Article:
As a start, the campaign aims to begin conversations on menstrual health with five hundred adolescents and youth in Delhi through offline platforms, and through this community mobilise support to create Period Friendly Institutions out of educational institutes in the city.

Find out more about the campaign here.

A native of Bhagalpur district – Bihar, Shalini Jha believes in equal rights for all genders and wants to work for a gender-equal and just society. In the past she’s had a year-long association as a community leader with Haiyya: Organise for Action’s Health Over Stigma campaign. She’s pursuing a Master’s in Literature with Ambedkar University, Delhi and as an MHM Fellow with YKA, recently launched ‘Project अल्हड़ (Alharh)’.

She says, “Bihar is ranked the lowest in India’s SDG Index 2019 for India. Hygienic and comfortable menstruation is a basic human right and sustainable development cannot be ensured if menstruators are deprived of their basic rights.” Project अल्हड़ (Alharh) aims to create a robust sensitised community in Bhagalpur to collectively spread awareness, break the taboo, debunk myths and initiate fearless conversations around menstruation. The campaign aims to reach at least 6000 adolescent girls from government and private schools in Baghalpur district in 2020.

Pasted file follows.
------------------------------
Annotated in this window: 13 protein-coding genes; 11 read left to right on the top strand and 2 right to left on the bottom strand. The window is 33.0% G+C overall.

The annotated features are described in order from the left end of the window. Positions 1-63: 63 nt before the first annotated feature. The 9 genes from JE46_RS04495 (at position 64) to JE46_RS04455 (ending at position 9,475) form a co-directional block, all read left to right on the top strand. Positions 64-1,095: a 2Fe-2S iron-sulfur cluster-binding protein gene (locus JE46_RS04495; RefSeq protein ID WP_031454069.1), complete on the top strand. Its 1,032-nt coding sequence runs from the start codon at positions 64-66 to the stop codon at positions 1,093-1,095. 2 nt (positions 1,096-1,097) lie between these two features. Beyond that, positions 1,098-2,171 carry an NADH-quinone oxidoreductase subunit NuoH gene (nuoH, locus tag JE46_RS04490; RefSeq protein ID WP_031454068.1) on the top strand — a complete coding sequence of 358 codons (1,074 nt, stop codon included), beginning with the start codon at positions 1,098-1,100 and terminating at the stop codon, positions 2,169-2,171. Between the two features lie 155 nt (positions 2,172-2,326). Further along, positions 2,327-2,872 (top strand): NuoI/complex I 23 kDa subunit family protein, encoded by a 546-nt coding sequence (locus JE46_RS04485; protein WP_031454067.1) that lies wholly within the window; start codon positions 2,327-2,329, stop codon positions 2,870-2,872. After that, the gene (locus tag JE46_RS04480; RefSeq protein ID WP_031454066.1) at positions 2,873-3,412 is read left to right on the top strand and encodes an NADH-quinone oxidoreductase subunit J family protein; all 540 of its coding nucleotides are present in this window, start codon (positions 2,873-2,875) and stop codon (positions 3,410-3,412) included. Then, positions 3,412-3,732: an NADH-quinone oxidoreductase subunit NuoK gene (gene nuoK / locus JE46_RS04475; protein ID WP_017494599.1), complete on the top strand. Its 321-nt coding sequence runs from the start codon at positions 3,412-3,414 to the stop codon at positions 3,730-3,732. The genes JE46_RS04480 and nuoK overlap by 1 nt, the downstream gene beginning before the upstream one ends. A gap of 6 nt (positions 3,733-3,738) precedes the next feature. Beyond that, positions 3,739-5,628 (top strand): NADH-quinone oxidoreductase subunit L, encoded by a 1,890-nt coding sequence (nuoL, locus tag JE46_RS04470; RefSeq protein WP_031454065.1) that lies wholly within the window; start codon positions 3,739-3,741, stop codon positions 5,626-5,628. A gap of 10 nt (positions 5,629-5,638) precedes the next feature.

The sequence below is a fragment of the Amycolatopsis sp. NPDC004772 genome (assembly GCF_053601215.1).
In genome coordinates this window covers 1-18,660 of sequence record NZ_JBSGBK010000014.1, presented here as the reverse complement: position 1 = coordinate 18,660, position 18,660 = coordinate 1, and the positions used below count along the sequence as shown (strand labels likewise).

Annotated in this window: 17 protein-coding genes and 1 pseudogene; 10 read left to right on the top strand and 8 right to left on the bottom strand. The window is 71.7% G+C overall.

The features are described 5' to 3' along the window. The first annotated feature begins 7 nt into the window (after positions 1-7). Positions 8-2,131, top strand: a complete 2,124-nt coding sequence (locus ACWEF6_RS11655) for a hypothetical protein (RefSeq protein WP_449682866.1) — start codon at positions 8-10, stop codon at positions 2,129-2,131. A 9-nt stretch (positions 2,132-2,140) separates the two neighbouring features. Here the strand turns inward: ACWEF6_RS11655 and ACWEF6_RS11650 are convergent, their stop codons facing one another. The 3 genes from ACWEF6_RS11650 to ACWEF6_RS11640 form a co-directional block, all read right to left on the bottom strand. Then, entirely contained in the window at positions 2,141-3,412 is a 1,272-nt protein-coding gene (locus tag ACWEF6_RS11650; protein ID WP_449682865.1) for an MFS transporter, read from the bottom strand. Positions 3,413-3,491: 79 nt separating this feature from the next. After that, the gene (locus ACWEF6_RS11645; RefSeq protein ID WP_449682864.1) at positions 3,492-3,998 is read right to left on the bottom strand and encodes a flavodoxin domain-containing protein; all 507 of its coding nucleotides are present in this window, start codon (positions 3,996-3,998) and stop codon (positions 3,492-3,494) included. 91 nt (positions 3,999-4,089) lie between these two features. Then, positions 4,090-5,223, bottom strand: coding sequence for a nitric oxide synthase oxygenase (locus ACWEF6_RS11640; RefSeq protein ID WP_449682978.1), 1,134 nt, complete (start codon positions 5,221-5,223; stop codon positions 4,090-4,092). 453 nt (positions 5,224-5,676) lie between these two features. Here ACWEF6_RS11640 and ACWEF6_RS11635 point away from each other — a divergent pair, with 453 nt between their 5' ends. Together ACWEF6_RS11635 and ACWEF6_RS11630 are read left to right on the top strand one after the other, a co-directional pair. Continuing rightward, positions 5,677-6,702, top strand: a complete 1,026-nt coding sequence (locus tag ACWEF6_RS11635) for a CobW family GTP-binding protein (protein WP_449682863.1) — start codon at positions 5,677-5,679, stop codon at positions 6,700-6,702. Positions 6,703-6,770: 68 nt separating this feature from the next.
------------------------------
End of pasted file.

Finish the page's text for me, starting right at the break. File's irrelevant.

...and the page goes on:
Read more about the campaign here.

A psychologist and co-founder of a mental health NGO called Customize Cognition, Ritika forayed into the space of menstrual health and hygiene, sexual and reproductive healthcare and rights and gender equality as an MHM Fellow with YKA. She says, “The experience of working on MHM/SRHR and gender equality has been an enriching and eye-opening experience. I have learned what’s beneath the surface of the issue, be it awareness, lack of resources or disregard for trans men, who also menstruate.”

The Transmen-ses campaign aims to tackle the issue of silence and disregard for trans men’s menstruation needs, by mobilising gender sensitive health professionals and gender neutral restrooms in Lucknow.

Read more about the campaign here.

A Computer Science engineer by education, Nitisha started her career in the corporate sector, before realising she wanted to work in the development and social justice space. Since then, she has worked with Teach For India and Care India and is from the founding batch of Indian School of Development Management (ISDM), a one of its kind organisation creating leaders for the development sector through its experiential learning post graduate program.

As a Youth Ki Awaaz Menstrual Health Fellow, Nitisha has started Let’s Talk Period, a campaign to mobilise young people to switch to sustainable period products. She says, “80 lakh women in Delhi use non-biodegradable sanitary products, generate 3000 tonnes of menstrual waste, that takes 500-800 years to decompose; which in turn contributes to the health issues of all menstruators, increased burden of waste management on the city and harmful living environment for all citizens.